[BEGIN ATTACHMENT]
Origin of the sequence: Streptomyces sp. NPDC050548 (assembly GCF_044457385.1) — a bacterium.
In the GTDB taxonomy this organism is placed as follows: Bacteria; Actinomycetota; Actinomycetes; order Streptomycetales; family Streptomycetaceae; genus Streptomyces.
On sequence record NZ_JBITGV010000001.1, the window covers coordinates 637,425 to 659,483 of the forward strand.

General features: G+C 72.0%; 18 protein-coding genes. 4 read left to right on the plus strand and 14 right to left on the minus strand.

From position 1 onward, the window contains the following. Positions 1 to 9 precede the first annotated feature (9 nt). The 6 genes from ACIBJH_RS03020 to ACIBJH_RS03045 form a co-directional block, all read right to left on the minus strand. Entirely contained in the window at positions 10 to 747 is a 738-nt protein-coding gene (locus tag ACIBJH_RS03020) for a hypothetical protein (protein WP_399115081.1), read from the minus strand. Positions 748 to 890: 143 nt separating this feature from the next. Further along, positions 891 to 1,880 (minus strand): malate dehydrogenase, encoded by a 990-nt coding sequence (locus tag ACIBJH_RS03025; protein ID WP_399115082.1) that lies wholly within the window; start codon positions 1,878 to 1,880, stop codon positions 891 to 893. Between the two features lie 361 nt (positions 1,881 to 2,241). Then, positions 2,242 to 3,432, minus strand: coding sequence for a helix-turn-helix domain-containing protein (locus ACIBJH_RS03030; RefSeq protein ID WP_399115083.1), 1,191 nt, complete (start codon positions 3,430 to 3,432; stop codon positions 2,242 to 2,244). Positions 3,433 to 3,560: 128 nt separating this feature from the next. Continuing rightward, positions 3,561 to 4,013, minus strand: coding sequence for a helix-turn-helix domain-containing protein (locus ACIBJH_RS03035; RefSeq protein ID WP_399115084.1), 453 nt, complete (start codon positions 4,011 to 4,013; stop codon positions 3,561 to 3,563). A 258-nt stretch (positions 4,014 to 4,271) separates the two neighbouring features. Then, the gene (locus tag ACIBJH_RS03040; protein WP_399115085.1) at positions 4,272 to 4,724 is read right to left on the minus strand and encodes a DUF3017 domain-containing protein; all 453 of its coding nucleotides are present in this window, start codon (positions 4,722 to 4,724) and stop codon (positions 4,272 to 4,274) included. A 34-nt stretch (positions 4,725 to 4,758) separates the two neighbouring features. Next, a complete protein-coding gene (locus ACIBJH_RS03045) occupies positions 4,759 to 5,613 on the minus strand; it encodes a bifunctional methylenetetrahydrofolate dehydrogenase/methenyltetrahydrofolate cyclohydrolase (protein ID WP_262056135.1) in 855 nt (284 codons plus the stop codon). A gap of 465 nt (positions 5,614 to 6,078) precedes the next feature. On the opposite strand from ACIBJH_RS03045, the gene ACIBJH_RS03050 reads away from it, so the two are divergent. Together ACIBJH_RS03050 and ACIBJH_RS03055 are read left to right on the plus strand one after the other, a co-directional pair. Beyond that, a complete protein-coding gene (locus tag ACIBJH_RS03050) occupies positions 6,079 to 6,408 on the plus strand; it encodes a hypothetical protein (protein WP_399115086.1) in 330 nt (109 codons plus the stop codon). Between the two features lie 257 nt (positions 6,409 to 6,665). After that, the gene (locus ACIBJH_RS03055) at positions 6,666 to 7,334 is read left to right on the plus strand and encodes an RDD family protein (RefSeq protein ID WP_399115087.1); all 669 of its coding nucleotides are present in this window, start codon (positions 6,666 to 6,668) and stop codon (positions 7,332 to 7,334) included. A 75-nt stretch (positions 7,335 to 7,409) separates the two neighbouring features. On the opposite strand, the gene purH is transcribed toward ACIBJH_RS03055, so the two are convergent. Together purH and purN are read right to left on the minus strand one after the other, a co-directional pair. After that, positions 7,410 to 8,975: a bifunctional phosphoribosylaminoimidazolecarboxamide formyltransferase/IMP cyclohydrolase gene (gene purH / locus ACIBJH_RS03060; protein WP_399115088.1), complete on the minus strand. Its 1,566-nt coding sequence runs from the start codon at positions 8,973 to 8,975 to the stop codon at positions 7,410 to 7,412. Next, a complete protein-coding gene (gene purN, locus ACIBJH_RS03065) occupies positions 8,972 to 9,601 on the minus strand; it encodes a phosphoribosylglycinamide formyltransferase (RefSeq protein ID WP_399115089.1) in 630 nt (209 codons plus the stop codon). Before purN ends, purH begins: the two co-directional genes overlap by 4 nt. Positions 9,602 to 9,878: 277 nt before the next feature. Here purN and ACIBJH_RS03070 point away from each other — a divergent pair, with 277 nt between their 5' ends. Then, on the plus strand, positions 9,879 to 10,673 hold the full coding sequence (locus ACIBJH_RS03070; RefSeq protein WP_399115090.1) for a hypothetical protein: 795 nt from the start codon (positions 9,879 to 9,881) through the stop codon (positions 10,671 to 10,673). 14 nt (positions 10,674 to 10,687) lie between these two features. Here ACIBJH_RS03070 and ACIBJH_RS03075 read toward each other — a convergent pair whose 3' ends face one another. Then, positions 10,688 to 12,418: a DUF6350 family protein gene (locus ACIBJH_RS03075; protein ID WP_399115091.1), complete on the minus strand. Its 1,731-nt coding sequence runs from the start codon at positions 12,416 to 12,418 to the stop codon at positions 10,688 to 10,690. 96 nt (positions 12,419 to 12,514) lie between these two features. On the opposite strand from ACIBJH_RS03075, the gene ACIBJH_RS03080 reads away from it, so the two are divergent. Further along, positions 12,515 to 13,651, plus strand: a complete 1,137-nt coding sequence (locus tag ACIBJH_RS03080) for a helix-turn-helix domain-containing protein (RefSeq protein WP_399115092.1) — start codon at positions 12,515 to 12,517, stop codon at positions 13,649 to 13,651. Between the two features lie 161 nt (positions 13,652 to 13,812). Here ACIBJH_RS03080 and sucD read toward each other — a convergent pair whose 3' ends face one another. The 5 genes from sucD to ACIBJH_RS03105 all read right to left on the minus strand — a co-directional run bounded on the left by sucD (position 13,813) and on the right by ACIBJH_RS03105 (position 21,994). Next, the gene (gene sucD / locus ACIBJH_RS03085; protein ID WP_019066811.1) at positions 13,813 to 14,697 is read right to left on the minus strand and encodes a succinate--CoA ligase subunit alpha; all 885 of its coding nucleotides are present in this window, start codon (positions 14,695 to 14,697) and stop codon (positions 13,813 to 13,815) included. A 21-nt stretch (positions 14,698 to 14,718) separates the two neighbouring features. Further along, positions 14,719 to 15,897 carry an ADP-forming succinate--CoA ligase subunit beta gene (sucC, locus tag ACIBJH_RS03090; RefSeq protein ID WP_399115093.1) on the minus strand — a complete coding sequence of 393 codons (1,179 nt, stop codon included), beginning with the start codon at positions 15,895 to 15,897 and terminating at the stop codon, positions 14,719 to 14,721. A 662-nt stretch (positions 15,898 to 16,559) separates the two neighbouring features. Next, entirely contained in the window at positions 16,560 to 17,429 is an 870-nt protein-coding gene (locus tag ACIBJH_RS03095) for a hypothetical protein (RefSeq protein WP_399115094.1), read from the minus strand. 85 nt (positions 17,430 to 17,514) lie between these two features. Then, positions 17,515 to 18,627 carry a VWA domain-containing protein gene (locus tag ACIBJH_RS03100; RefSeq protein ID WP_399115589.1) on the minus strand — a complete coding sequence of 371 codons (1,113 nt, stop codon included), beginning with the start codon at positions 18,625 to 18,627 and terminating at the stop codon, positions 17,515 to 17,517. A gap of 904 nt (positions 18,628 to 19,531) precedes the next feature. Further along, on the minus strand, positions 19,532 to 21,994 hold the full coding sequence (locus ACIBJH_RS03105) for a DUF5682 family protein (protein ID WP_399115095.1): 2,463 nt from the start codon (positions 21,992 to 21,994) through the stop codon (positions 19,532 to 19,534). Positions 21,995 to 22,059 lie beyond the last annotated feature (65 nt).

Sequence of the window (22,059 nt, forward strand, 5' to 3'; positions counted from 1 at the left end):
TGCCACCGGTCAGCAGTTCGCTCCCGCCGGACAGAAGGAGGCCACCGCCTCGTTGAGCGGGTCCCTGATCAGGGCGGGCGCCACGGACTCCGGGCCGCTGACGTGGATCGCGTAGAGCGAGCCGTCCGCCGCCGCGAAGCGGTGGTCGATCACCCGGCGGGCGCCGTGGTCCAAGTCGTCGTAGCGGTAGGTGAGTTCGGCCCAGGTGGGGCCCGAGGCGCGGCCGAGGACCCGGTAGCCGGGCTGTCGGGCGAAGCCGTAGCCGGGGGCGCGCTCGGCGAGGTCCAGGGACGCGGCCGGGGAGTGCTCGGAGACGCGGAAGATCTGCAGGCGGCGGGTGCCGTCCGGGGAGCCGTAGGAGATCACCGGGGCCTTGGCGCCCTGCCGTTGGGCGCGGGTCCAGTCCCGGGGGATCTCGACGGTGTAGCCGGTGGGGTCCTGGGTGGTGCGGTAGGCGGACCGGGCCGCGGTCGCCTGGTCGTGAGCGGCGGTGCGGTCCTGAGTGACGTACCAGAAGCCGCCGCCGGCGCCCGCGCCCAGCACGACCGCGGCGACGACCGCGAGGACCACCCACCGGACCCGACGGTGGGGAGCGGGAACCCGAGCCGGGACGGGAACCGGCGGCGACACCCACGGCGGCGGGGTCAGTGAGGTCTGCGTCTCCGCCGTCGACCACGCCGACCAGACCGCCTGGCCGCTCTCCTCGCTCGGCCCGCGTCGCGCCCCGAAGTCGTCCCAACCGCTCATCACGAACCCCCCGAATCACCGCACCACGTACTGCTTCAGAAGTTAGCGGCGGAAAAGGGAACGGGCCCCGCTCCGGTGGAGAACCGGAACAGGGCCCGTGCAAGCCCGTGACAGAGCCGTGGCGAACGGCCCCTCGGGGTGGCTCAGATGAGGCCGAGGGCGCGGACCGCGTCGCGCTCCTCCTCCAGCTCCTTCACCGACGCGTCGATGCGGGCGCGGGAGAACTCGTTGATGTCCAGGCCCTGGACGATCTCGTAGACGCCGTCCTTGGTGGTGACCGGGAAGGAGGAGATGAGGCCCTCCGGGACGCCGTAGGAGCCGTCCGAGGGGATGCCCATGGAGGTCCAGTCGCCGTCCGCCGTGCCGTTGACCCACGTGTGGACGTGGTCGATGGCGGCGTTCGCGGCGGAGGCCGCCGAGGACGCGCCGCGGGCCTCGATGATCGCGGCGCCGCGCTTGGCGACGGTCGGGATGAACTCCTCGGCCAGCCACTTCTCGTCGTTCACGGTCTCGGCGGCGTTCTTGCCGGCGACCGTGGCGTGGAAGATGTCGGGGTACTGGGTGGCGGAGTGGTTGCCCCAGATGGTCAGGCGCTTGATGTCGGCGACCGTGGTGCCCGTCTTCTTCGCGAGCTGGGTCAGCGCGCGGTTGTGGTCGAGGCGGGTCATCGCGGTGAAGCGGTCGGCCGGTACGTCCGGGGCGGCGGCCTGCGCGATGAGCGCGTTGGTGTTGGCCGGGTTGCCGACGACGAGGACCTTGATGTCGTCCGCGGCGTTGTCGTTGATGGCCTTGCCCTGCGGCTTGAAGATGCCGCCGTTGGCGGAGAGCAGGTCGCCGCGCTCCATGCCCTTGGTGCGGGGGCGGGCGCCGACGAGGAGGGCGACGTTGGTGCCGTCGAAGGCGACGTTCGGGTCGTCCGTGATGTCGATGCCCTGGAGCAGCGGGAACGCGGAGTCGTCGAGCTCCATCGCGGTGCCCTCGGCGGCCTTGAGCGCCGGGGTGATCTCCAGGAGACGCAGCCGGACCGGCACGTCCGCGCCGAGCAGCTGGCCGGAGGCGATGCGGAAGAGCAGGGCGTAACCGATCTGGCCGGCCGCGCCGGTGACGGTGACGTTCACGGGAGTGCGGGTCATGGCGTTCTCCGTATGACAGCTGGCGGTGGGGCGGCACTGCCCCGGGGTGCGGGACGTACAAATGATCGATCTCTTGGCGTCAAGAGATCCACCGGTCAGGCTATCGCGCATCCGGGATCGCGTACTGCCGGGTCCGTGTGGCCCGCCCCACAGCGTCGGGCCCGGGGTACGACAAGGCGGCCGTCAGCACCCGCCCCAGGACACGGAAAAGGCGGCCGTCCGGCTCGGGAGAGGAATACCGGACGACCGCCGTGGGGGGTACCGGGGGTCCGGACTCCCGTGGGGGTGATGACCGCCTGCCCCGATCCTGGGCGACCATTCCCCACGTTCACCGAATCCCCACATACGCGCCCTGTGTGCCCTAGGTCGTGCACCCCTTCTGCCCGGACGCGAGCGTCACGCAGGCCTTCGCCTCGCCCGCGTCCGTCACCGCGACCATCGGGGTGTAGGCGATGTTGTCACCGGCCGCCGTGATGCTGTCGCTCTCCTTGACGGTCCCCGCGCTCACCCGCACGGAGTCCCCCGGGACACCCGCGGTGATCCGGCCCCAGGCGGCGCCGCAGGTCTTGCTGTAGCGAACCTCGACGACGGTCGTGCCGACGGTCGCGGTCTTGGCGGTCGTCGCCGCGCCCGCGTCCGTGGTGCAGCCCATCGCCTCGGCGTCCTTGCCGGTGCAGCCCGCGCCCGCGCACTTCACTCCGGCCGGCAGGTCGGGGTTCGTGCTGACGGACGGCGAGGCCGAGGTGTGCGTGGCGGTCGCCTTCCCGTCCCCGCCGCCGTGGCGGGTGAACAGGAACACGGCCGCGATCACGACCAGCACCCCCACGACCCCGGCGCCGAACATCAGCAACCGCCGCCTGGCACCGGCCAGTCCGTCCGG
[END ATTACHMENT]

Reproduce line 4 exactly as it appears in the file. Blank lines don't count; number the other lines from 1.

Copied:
General features: G+C 72.0%; 18 protein-coding genes. 4 read left to right on the plus strand and 14 right to left on the minus strand.